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Last updated on April 19, 2014 at 9:20 EDT

Report: Some Positive Aspects Of Arctic Warming

November 20, 2008

The European Union said on Thursday that the Arctic offers new energy and fishing resources as a result of global warming and new technology.

The EU executive said melting ice also presented new navigation possibilities, such as a short route to the Pacific Ocean.

The report detailed how the rapid recession of sea ice, snow cover and permafrost were helping to accelerate global warming and the loss from the Greenland ice sheet would bring a swift rise in sea levels.

It suggested that states should develop a coordinated approach to the Arctic to ensure the EU was well placed to take advantage and to help minimize the damage from increased human activity.

To facilitate environmentally friendly energy exploitation, the EU should work particularly with Russia and Norway, it said.

“The Arctic contains large untapped hydrocarbon reserves,” it said. “Arctic resources could contribute to enhancing the EU’s security of supply concerning energy and raw materials in general.”

“The EU must keep its edge in sustainable energy exploitation and encourage research and innovation to facilitate oil and gas exploration in harsher climates and deeper waters, while insisting on full respect for environmental standards.”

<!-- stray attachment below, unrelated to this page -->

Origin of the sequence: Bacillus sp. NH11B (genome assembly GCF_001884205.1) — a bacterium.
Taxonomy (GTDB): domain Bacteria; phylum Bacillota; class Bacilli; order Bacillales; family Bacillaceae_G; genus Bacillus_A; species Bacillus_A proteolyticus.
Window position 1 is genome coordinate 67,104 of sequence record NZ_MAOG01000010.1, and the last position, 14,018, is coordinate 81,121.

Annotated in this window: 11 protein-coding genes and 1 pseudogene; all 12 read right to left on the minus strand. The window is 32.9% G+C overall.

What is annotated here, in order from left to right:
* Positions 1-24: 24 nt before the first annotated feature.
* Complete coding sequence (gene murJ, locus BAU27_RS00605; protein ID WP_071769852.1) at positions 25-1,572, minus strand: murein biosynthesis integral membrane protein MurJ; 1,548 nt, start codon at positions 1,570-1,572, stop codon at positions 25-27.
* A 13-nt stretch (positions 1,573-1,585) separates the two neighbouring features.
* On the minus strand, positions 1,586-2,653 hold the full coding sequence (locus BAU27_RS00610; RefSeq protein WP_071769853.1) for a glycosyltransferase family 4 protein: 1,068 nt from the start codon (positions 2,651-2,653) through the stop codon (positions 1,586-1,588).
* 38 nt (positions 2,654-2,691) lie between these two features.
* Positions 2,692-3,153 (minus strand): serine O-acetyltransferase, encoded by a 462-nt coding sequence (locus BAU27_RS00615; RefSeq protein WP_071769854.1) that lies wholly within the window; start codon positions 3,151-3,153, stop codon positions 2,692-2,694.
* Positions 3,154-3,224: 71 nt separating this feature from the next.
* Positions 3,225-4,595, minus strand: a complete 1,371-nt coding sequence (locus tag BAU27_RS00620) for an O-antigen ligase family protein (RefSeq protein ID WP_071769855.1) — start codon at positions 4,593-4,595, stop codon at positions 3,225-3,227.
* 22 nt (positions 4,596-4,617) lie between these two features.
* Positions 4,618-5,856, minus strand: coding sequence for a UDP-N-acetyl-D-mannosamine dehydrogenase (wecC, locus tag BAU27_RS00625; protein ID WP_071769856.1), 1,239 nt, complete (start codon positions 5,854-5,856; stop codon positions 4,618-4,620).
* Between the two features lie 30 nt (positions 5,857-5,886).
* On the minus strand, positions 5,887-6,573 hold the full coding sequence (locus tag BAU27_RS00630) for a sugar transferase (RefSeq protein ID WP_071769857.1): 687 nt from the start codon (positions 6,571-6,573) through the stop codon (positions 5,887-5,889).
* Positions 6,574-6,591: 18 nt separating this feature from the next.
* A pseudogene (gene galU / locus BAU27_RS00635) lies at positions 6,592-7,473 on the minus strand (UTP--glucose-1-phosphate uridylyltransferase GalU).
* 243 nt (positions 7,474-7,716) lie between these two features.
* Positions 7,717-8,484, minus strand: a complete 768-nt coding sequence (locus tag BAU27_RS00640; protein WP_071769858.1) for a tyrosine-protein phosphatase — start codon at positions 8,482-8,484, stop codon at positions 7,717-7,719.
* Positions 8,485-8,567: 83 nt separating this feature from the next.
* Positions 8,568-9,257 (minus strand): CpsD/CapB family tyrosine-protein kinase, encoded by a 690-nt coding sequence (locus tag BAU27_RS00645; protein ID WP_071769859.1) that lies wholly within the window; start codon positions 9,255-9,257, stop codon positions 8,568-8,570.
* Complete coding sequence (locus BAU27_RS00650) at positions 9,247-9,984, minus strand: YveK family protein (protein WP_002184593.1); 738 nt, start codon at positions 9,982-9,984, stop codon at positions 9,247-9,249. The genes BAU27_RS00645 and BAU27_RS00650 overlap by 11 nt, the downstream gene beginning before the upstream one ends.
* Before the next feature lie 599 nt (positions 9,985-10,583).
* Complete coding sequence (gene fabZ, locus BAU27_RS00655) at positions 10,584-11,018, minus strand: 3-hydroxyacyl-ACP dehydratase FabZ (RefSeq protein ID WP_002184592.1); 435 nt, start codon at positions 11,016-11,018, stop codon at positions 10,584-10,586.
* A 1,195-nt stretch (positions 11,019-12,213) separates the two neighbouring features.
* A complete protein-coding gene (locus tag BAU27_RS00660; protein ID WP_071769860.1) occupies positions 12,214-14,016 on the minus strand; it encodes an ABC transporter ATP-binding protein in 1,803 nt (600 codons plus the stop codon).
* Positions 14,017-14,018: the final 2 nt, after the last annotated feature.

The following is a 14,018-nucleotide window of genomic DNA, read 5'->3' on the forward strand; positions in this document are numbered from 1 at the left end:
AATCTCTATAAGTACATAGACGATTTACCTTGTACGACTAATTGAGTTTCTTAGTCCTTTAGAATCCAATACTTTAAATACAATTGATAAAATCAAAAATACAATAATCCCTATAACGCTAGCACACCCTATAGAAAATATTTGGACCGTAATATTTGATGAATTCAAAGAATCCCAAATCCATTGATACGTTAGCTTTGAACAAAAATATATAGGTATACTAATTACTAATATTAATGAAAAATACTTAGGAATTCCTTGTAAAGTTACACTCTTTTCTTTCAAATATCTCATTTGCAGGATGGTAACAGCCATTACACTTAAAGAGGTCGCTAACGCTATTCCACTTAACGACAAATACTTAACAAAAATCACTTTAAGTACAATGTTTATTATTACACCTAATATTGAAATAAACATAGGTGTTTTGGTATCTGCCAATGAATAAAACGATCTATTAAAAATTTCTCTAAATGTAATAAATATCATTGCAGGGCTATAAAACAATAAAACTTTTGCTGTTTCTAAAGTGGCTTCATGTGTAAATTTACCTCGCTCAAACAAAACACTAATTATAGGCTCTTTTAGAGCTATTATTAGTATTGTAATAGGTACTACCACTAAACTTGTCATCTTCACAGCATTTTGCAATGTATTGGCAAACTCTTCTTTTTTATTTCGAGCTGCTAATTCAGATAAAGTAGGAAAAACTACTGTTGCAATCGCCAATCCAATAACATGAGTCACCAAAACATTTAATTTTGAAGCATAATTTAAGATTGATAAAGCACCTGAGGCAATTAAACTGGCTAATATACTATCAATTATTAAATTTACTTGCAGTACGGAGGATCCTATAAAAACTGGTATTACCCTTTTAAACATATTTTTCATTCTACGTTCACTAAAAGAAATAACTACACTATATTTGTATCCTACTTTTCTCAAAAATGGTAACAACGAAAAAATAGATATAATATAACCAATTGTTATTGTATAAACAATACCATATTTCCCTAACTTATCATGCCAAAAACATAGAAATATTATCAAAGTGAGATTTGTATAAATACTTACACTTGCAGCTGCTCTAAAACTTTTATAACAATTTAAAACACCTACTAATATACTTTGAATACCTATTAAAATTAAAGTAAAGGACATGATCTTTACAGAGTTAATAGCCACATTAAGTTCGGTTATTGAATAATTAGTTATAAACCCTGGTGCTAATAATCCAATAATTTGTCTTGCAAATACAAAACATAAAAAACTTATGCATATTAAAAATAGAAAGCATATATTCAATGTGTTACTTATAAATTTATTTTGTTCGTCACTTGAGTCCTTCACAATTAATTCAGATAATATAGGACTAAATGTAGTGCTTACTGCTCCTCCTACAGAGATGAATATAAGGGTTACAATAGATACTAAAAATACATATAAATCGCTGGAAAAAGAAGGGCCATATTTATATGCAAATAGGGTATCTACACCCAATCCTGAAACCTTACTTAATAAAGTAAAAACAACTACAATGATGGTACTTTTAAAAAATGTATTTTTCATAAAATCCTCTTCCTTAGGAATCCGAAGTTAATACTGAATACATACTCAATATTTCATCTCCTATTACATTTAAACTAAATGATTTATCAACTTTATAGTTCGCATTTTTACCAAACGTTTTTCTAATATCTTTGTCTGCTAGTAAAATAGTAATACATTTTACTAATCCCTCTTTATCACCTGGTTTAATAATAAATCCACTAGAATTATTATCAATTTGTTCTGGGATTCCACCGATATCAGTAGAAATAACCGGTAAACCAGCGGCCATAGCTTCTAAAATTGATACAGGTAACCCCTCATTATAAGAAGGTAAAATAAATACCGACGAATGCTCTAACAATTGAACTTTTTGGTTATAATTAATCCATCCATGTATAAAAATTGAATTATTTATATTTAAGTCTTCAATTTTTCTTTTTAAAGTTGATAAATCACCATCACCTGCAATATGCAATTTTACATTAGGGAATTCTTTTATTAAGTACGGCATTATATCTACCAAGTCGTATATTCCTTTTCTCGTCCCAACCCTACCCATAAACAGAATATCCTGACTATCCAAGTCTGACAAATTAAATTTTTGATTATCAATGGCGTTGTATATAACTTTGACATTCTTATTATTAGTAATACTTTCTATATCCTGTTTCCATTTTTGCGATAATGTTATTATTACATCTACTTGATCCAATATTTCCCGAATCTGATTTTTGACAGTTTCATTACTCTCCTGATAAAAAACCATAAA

The paper said the melting of sea ice would open new navigation routes and could considerably shorten sea trips from Europe to the Pacific as well opening new fishing areas. Explorers had searched for such a route for centuries.

With respect to fisheries, it called for establishment of a regulatory framework for Arctic high seas not yet covered by international conservation regimes before new fishing opportunities arose.

“Until a conservation and management regime is in place for the areas not yet covered by such a regime, no new fisheries should commence,” it said.

EU states, Denmark through Greenland, Finland and Sweden — have Arctic territories, while non-EU states Iceland and Norway are part of the European Economic Area.

The minimum surface area of Arctic sea ice was only half the normal minimum measured in the 1950s, according to a report released in September by the European Environment Agency, the World Health Organization and the European Commission.

The report warned that the sea level rise could place 4 million Europeans at risk of flooding by 2100 along with 2 trillion euros ($2.9 trillion) of assets, from London to Athens.

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